September 9, 2011

As I was riding home on the subway tonight, the young man and woman sitting next to me began to evaluate someone’s looks.

“Not a good angle,” the guy laughed.

The woman started to say something in response, but he shushed her. Then she leaned over and whispered it.

Cool it, Sarah, I thought to myself. Don’t just assume they’re talking about you.


He passed her his phone and she typed her opinion on there. He read it and laughed. “Now you’re just being mean!”

She muttered a defense I couldn’t make out. He agreed with her.

You can’t just assume everything mean thing is about you.

“So you’re saying she’s not a six; she’s more like a three.”

“I think you were distracted by the hair.”

Grow up. You’re not that kid anymore.

“The problem is that it’s been so long since I’ve had a girlfriend. My standards have gone way down.”

They’re not talking about you. Stop being so paranoid.

But then they started talking about the book that the unattractive woman was reading.

“That’s one of the guys from Top Gear,” she explained.

And there was only one girl reading a Richard Hammond book on that subway car.

I know that the rational reaction would be anger, or disgust. Logically, I get that they’re the human excrement in this equation, not my poor Odo face and deceptive blonde hair. But none of that can change, or even touch, the way I feel right now.

Of course they were talking about me. I’m still that girl. I will always be that girl.

I was bullied as a child. Not physically, but meticulously. And brutally. At some point, a group of girls who had once been my friends decided that they didn’t like me anymore. I can’t tell you when, exactly, it happened. I couldn’t read the signs then, and I’m not much more capable of figuring them out now. They didn’t tell me at first, because pretending to be my friend gave them more ammunition against me. When I eventually wised up and called them on the fact that they were stealing from me and only calling me to make fun of me, they changed tactics. I spent almost a whole school year wandering around the playground by myself. The pack of girls followed me around for most of that time, mockingly replicating every single move I made, no matter how small. I spent every moment of class bracing myself for the vicious whispers and gleeful giggles that were always targeted at me. And then I sometimes came home with writing on my clothing.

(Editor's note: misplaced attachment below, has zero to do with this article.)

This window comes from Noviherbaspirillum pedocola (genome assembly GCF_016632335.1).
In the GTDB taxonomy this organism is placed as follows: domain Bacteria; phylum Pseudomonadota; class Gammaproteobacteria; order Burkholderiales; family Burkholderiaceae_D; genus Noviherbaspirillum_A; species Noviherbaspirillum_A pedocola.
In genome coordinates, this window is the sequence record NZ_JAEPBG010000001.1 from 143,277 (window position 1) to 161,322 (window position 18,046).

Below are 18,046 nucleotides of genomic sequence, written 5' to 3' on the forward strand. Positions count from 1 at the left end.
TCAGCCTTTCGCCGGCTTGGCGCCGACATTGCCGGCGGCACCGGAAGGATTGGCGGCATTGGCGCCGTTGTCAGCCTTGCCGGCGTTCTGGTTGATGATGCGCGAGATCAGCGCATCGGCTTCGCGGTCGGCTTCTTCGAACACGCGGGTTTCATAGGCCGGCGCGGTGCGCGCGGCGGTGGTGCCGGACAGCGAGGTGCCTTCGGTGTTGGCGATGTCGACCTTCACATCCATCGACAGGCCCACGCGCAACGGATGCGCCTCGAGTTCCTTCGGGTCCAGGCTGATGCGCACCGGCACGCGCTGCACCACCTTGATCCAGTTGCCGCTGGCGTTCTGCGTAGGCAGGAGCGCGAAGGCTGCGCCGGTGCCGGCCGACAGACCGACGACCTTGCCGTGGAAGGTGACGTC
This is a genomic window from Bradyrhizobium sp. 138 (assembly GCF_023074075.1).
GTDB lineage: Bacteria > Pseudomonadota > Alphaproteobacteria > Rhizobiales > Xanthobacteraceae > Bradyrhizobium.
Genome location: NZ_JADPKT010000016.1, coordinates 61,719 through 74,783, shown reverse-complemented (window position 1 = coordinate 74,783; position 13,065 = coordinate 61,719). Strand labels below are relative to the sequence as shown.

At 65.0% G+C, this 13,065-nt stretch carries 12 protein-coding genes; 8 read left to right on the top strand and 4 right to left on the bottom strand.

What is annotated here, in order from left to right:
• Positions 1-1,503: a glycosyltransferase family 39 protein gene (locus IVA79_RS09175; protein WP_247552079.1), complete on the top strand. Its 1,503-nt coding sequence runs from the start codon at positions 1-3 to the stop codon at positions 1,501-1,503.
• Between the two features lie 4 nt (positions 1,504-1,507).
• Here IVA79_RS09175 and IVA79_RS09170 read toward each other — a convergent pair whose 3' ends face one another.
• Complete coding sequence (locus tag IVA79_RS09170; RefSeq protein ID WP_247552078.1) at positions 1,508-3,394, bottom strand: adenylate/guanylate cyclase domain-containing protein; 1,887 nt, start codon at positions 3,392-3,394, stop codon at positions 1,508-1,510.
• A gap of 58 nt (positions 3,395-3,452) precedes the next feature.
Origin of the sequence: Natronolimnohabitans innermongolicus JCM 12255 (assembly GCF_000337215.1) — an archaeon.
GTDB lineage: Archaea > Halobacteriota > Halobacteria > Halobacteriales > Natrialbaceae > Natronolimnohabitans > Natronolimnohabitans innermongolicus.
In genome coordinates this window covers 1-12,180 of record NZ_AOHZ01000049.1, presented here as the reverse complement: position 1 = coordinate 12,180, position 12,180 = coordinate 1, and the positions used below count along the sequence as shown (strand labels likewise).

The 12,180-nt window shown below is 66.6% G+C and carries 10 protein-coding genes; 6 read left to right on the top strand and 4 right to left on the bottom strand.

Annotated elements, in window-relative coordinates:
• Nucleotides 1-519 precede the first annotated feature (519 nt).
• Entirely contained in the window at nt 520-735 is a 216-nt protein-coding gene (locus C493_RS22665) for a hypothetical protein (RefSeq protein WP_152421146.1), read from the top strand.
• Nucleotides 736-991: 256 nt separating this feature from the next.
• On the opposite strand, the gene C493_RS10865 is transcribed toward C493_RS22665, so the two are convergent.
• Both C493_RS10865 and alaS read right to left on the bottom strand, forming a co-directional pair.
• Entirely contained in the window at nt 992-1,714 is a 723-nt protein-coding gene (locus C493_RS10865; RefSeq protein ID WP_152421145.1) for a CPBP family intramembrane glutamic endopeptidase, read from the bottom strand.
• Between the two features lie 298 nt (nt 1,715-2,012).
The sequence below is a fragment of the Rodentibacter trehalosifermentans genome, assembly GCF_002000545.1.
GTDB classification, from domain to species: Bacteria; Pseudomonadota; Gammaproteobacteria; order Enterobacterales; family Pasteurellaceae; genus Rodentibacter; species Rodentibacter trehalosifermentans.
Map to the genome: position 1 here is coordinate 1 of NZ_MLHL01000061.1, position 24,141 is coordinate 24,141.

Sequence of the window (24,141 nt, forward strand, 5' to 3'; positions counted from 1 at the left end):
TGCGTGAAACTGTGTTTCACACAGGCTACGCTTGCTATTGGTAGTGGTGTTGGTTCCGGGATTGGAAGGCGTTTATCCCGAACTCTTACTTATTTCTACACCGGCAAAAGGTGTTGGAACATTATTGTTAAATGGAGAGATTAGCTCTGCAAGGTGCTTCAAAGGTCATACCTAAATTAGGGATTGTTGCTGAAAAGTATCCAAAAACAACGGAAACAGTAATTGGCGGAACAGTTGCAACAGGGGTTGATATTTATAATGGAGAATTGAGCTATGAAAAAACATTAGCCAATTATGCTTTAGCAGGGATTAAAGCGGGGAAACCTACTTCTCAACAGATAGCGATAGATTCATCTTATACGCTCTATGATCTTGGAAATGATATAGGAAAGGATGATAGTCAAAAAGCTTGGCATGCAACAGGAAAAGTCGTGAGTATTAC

I transferred schools to escape it, but the damage was already done.

There’s an increasing amount of sympathy for bullied kids these days, but the unaffected tend to lose patience with the victims as they reach adulthood. By that point, most people seem to assume that you should just get over it.

But the Get Over It crowd fail to see the situation for what it really is. They’re picturing a city razed by fire that can, with time and resources, rebuild on solid ground. But getting over bullying is like building on a fault line.

When you’re bullied during your formative years, you grow differently. While the other kids are learning to navigate friendships and group dynamics and form themselves into functional members of accepted society, you’re learning that you’ll never belong, that there’s obviously something wrong with you, and that you have to be on your guard at all times, because anyone can be a predator.

I’ve worked hard to move beyond that perspective, but it’s always an effort. Even now, everyone I meet is an enemy until I’m proven otherwise. It’s part of my nature, hardwired into my psyche. So too is my reaction when I hear people discussing or making fun of someone in public. My heart races and my breath catches. I am prey anticipating the attack.

For over fifteen years, I have been doing my best to convince myself that not everyone is out to destroy me, and not every furtive whisper on the train or veiled tweet is a personal attack. My instincts have been proven wrong over and over again. But fifteen years’ worth of positive examples is nothing compared to tonight’s episode. All of that work, all of that getting over it, crumbled in the face of one callous conversation.

If getting over it was easy, I would have snapped my fingers and done it long ago. Sitting at home alone and experiencing the feelings of a real life emotional pre-teenager because you’re too humiliated and insecure to be seen in public and then feeling doubly wretched about yourself because you’re too old to feel that way and should just grow up already is a shit way to spend a Friday night. And it’s an even shittier way to spend so much of a life.

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2 Responses to “”

  1. alcyonrambling Says:

    which is why I take the seat perpendicular to the direction of travel, backpack on lap, staring out the window….

  2. Laurie Says:

    With you there, girlfriend! Your post made me want to cry. I have to tell myself, “My husband loves me. I have real, true friends. These phonies don’t deserve my time.”


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